Narrating Over theGhetto of Rome
L. Scott Lerner
or three centuries a walled ghetto separated the city’s Jews fromthe rest of the population, its gates opening at dawn and closingat dusk.
In the form of a rectangular trapezoid, the ghettocontained two main streets running parallel to the Tiber, several smallstreets and alleys, three
that together occupieda third of the seven-acre enclosure. The space was densely populated,and extraordinary measures had followed population growth: addi-tional stories perched atop row houses with annex constructions pro-truding every which way. (See Figure 1.) Except for interludes underNapoleon and the Roman Republics (1798–99, 1808–15, 1849), theghetto operated under papal control until the unification of Rome with Italy in 1870.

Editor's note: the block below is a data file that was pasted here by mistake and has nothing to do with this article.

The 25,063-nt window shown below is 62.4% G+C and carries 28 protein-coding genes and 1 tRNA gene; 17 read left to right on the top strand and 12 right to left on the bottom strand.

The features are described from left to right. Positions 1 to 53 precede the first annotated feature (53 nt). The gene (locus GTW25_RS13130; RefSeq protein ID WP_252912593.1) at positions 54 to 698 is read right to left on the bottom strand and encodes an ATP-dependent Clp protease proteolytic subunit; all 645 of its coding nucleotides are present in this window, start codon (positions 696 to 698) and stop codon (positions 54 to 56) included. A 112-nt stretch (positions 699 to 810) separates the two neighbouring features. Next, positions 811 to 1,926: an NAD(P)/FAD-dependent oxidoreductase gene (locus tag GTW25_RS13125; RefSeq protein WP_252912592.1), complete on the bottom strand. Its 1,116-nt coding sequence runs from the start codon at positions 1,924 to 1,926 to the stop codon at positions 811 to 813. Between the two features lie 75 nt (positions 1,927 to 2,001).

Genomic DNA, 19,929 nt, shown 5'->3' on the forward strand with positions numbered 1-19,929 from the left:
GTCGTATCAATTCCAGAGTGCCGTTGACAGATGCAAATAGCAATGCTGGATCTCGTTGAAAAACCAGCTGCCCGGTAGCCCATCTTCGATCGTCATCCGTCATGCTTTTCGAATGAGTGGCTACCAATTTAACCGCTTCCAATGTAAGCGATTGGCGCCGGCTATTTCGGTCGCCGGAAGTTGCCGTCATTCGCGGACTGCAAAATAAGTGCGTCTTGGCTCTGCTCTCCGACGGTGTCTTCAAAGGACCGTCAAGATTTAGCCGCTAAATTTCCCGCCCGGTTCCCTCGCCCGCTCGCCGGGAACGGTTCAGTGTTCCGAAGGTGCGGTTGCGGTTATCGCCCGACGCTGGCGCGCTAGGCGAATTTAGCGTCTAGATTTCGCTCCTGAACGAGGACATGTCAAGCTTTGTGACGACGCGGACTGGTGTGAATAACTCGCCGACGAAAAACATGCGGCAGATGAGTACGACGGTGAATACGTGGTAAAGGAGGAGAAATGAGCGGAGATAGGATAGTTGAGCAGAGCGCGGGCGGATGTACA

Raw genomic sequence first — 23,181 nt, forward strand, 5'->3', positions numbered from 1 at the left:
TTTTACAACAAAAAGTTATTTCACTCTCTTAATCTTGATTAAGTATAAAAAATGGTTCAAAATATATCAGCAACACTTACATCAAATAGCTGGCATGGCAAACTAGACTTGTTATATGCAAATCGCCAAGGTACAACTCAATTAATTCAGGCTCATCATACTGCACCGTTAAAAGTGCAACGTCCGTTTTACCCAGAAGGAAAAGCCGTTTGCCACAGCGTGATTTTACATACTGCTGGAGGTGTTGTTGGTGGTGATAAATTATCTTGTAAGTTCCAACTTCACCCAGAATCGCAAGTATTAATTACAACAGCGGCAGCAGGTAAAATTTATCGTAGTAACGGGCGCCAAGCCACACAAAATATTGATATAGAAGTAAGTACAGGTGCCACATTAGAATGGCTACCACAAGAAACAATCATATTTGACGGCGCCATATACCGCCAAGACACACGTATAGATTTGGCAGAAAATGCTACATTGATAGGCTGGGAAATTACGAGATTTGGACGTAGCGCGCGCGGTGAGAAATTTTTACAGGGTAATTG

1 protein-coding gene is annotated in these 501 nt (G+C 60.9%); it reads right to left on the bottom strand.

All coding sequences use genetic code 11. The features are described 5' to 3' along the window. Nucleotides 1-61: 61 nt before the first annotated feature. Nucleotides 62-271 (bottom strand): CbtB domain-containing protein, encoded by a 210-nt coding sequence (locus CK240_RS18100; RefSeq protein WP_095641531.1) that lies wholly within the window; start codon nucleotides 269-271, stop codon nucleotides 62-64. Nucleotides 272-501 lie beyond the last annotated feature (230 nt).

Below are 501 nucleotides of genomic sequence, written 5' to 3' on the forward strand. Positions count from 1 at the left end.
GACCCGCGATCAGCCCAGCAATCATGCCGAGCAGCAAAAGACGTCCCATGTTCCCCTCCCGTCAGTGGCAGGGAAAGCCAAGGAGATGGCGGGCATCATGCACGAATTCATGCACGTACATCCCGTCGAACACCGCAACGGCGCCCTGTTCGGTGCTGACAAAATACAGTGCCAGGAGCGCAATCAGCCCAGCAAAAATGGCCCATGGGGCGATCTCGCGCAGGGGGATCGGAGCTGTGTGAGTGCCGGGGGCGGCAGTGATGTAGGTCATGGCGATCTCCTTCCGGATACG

Even under the new regime, the quarter remainedthe center of Jewish life in the city. Shops lined the streets, and many Jews, especially the poor, continued to reside within the old confines,together with a religious school, a rabbinical college, benevolent aidsocieties, and five small synagogues in a single edifice called theCinque Scole.
(See Figure 2.) Then, in 1885, 330 years after Paul IV ordered local Jews into the ghetto, the City of Rome ordered them out.Rome was now the capital of the Third Italy, and city officials hadbegun to worry about its appearance. Major public works wereannounced; after centuries of neglect, whole districts were slated forface-lifting. At the top of the list appeared the ghetto, whose
was deemed “indispensable before any other urban initia-tive.”
As a bureaucratic term, “risanamento” is unusually evocative.
means healthy; risanamento connotes a return to health. When